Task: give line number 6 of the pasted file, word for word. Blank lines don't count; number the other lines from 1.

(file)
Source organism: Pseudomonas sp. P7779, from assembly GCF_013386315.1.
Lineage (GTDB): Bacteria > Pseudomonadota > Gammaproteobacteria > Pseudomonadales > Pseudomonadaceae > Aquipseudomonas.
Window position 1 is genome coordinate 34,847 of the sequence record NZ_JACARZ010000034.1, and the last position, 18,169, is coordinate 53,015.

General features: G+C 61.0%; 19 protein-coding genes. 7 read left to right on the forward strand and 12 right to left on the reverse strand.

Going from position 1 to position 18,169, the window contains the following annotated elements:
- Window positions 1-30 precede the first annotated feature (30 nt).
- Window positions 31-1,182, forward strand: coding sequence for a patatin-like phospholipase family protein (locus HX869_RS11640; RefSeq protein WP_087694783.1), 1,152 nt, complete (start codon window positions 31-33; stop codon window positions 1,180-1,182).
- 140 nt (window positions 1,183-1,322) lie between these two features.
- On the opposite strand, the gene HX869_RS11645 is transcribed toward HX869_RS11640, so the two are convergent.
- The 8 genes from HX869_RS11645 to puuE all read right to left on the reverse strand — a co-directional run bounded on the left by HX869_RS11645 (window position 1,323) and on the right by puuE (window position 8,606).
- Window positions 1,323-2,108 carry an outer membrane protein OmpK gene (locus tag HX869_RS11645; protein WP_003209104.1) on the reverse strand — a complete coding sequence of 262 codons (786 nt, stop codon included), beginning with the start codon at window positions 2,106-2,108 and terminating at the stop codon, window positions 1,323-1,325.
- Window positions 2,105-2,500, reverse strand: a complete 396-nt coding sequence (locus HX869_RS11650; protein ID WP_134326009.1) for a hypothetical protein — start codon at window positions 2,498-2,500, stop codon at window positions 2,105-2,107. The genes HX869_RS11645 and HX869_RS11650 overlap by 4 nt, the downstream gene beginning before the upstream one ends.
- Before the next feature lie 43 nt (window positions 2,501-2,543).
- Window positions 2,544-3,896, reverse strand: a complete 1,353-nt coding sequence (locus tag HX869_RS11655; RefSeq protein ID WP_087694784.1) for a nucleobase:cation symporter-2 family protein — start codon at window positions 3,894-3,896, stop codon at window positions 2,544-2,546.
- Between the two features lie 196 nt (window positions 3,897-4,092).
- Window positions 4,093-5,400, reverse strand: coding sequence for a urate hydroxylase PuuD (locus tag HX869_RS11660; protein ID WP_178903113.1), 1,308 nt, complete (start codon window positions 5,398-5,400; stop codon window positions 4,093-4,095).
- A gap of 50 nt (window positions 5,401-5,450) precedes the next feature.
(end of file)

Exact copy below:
- Window positions 1-30 precede the first annotated feature (30 nt).